You really can go any speed you want.
At any time you want, just with the slightest adjustment of your right foot, the throttle response is instantaneous.
It's unlike any other car on the road, except for the Model X of course.
And the Model X handles really well, too.
Of course, you've got all that weight down low from the battery pack built into the floor.
And that definitely helps, but the suspension is very well tuned.
It handles quite nicely over bumps.
It's very smooth and quiet on smooth roads.
But it does handle the twisties pretty well.
It's a car you can definitely have some fun in, or you can lay back and relax a little bit and just enjoy the ride.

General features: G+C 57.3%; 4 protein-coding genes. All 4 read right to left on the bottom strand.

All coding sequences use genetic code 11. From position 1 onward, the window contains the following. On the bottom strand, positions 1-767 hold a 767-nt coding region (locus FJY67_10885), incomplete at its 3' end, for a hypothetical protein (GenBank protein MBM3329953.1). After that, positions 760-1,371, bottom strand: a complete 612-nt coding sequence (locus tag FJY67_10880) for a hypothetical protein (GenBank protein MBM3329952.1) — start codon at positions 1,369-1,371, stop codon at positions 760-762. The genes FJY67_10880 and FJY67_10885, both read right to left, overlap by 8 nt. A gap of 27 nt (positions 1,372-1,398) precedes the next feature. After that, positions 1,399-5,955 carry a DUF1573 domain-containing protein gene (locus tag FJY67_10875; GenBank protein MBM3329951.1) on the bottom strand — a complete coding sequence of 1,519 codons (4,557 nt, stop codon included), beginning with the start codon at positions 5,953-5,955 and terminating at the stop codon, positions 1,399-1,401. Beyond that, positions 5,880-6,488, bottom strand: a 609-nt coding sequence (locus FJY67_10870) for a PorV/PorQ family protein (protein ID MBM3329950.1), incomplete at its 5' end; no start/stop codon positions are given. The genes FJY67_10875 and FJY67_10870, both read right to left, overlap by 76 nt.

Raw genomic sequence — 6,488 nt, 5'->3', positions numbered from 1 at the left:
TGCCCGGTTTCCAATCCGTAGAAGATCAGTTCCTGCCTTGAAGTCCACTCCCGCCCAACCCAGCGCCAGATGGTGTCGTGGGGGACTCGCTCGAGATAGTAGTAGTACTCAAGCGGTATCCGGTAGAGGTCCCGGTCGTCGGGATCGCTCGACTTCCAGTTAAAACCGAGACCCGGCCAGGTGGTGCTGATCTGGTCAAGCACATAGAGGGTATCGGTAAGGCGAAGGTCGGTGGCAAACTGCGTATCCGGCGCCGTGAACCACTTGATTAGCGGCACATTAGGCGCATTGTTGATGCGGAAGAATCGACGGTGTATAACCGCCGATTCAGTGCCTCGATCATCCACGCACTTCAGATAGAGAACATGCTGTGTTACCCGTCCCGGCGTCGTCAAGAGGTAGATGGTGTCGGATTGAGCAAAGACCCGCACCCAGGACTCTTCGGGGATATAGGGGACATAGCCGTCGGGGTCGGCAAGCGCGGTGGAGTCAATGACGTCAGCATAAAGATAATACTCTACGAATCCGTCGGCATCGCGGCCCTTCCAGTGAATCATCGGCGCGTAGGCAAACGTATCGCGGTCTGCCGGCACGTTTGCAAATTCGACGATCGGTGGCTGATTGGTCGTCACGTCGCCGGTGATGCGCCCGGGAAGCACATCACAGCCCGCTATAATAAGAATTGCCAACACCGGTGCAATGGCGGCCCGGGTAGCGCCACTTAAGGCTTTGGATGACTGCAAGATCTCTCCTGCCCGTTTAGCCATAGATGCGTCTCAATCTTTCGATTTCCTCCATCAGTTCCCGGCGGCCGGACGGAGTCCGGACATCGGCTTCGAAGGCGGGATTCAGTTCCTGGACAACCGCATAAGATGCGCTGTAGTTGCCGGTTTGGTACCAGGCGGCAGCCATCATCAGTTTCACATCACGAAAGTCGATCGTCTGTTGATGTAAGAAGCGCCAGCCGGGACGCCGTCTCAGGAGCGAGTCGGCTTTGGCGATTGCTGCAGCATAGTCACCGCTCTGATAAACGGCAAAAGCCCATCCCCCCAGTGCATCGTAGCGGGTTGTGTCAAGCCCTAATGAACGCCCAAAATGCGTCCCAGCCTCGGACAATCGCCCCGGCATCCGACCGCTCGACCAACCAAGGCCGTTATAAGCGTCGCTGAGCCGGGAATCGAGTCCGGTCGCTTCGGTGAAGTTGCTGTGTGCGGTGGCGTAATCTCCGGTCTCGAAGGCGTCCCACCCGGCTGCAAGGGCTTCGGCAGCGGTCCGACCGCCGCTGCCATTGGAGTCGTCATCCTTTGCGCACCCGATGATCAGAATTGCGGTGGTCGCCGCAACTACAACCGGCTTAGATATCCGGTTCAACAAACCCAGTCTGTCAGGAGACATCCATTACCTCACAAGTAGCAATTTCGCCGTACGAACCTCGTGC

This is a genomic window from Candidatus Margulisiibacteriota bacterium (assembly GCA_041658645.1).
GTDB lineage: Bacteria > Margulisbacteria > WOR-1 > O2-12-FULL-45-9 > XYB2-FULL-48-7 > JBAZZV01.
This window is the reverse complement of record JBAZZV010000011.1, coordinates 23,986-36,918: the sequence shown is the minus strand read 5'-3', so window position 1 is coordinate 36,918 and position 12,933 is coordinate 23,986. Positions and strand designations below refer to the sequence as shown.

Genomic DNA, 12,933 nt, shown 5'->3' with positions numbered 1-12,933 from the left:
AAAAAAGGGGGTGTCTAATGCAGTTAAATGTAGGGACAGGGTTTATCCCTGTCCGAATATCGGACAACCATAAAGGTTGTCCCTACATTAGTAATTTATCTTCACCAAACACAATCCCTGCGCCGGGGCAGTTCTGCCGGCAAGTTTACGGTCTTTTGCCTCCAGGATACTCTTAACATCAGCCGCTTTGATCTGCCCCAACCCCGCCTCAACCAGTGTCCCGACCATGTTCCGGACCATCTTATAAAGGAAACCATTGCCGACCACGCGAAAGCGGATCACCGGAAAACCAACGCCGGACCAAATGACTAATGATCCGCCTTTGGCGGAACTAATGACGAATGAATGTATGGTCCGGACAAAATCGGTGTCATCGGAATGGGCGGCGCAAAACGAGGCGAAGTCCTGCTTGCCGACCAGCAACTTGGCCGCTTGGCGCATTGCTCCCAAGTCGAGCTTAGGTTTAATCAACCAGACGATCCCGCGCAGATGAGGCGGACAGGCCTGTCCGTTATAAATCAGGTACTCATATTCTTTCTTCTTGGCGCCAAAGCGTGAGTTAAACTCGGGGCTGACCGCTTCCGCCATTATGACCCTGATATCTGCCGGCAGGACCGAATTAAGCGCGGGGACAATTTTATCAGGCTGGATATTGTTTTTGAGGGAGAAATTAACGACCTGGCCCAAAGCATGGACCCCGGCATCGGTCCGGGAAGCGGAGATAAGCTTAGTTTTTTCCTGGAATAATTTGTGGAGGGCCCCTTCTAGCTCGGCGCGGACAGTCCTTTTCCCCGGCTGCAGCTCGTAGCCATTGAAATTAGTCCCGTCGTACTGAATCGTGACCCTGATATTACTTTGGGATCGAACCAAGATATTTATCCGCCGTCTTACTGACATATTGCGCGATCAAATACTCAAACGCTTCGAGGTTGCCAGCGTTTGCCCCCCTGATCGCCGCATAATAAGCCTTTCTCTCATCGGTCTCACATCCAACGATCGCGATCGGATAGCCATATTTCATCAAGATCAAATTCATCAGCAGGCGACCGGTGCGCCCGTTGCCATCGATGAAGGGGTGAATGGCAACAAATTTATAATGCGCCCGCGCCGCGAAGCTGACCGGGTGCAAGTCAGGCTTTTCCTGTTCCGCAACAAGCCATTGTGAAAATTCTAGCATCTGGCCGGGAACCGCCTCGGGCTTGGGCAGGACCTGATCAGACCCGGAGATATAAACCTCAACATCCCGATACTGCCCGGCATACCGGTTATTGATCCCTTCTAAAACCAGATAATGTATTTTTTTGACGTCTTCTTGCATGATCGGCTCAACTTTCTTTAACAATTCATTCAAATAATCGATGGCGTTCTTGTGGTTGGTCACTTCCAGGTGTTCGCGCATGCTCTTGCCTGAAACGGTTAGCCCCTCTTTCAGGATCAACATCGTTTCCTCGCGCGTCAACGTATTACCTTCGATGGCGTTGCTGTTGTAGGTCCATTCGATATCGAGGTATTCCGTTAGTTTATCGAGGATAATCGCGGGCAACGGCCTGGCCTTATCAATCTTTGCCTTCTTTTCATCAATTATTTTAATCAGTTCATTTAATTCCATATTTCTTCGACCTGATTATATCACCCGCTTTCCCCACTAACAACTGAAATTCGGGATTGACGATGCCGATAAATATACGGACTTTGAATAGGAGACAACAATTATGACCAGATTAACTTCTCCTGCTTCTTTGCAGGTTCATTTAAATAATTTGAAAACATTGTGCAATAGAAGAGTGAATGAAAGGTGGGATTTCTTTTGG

In terms of interior technology, it's largely the same story here as in the model S, including the 17 inch vertically oriented display that can act the giant navigation system or be split with a lot of other features.
Sadly neither Android Auto nor Car Play are offered here.
That's not the biggest piece of technology in the car.
That is a feature that Tessa calls auto pilot.
With two pulls of the cruise control stock the car takes over.
It will speed up, it will slow down, it will adjust for traffic, Actually really, really good.
It's so good that you can actually take your hands off the wheel.
The car will drive itself, but you really shouldn't do that.
This is not a fully autonomous car and it's not smart enough to handle every situation that you will see out on the road.
It will take care of itself by and large and that doesn't make the driving Experience a lot more relaxing, especially if you're stuck in traffic.
But you still do need to pay attention, just in case something unexpected happens.